In my first article of this two part series on mushrooms, I discussed why and how they appear on your lawn.
In part two, I will discuss how to kill them as well as prevent them from appearing on your lawn in the first place.
In part one I pointed out that a mushroom grows from a fungus network called a mycelium that takes root under your lawn. So plucking the mushroom cap from the ground is not going to rid your lawn of these pesky growths. Still, it’s a start. Lawn care specialists suggest that you pluck them as soon as they appear so they don’t release spores, which results in more of them. Besides pulling them from the ground, you could also mow or rake over them. However, this action could cause them to release their spores.
Once you have pulled the mushroom from the ground, dispose of them in a plastic bag. Once the bag is full, tie it up securely, and toss it into a trashcan. This prevents any chance that their spores could be spread.
Next, it is advised that you spread nitrogen fertilizer on your lawn to deter their growth. We learned in part one that mushrooms grow in organic matter. Fertilizer will decompose this matter and leave nothing on which the mushrooms can feed. It is suggested that you use a pound of nitrogen fertilizer for every 1,000 square feet of lawn. It is also recommended that you don’t use slow release or water-soluble fertilizer. It might help to add some phosphorous and potassium too. The ratio breakdown is three parts nitrogen, one part phosphorous, and two parts potassium. Moreover, be prepared to do this procedure every year.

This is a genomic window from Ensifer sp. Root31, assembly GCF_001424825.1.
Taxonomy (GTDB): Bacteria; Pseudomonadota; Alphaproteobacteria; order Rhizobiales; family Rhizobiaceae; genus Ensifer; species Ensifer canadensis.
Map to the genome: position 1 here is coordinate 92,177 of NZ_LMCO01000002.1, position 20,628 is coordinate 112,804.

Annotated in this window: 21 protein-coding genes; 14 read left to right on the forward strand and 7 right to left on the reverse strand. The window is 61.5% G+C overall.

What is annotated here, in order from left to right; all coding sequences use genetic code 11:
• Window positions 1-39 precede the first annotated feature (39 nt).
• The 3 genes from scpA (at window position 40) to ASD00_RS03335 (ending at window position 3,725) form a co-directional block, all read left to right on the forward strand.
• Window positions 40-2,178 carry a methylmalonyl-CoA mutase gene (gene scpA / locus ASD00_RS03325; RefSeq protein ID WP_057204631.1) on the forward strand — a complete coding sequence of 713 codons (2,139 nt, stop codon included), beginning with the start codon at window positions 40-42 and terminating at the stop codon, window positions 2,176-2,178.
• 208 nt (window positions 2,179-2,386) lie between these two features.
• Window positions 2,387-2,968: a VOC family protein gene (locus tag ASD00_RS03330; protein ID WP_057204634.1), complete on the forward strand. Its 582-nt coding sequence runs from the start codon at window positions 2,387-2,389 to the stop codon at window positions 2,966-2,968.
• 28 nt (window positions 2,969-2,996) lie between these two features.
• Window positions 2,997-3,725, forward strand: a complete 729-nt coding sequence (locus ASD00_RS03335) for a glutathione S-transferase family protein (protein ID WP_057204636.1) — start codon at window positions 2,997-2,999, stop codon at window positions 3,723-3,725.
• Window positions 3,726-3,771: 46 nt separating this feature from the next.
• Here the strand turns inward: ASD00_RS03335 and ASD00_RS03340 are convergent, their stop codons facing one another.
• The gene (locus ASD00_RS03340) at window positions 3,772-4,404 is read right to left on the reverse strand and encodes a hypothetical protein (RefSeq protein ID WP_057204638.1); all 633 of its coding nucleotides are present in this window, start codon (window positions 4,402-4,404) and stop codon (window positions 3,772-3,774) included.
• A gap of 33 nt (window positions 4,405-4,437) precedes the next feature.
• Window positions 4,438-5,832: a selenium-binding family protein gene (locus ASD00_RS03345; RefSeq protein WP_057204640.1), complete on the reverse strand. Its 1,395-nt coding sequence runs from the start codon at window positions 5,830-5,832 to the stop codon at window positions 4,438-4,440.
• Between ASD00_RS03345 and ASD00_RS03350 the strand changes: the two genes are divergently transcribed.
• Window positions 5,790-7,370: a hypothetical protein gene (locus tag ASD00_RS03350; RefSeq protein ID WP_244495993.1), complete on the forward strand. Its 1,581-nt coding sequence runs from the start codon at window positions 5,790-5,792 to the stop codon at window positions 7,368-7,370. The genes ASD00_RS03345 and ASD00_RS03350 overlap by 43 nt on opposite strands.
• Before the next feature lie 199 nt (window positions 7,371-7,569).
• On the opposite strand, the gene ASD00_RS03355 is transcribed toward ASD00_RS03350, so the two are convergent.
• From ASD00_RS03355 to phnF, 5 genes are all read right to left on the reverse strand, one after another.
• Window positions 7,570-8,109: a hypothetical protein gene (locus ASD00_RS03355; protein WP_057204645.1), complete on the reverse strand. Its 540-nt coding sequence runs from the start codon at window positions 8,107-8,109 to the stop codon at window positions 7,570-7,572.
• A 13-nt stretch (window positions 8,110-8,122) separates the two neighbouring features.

You will also have to kill the mycelium. Mix 2 to 3 tablespoons of dish soap with 2 gallons of water. Poke holes into the soil around the mushrooms using a shovel, trowel or screwdriver and fill them with the soapy water.
Potted plants are susceptible to mushrooms and other kinds of fungi. That’s because there is a good chance they will be over-watered. If the potted plant is indoors, then the air is warm and still, a perfect environment for the creation of mushrooms. To keep potted plants free of them:
· Pluck them as soon as they appear and throw them into the trash immediately.
· Keep plants near a window or fan so they get enough circulated air.
· Don’t over-water. Let the soil dry at the top between watering.
· Use a watering bulb to get water deep into the soil inside the pot to moist it while keeping the upper layer of soil dry.
Often a fairy ring of mushrooms will appear on your lawn. This is a ring of mushrooms. Sometimes the mushroom caps are not visible. If this is the case, the fairy ring will appear as a ring of dark green grass or circle of dead grass.
Get a trowel, shovel or screwdriver and scrape the soil around the mushrooms. You may see a white, fibrous substance in the soil. This is the fungal mat. You will need to eradicate this.
Use a lawn aerator on the area if the mat is fewer than 3-inches thick. Start aerating 24-inches outside the outer rim of the area, and work your way towards the center.
You will have to dig out the fairy rings if the fungus mat is deeper than 3-inches. Take a shovel and dig out the soil that includes the mushrooms. Dig about 12-inches deep. Once the mushrooms are out, expand the ring by 12-inches to 18-inches to either side. 24-inches would be even better. Dig already to the center of the ring.
Throw the mushrooms and contaminated soil into a large garbage bag, tie the bag up securely, and throw it in the trashcan.
Fill the plugs with fresh soil.
Repair the area with a quick-growing grass. Be aware that it will take some time for the grass to grow. If you wish to hurry the process, cover the bare soil with turf or sprinkle some grass seeds over the soil.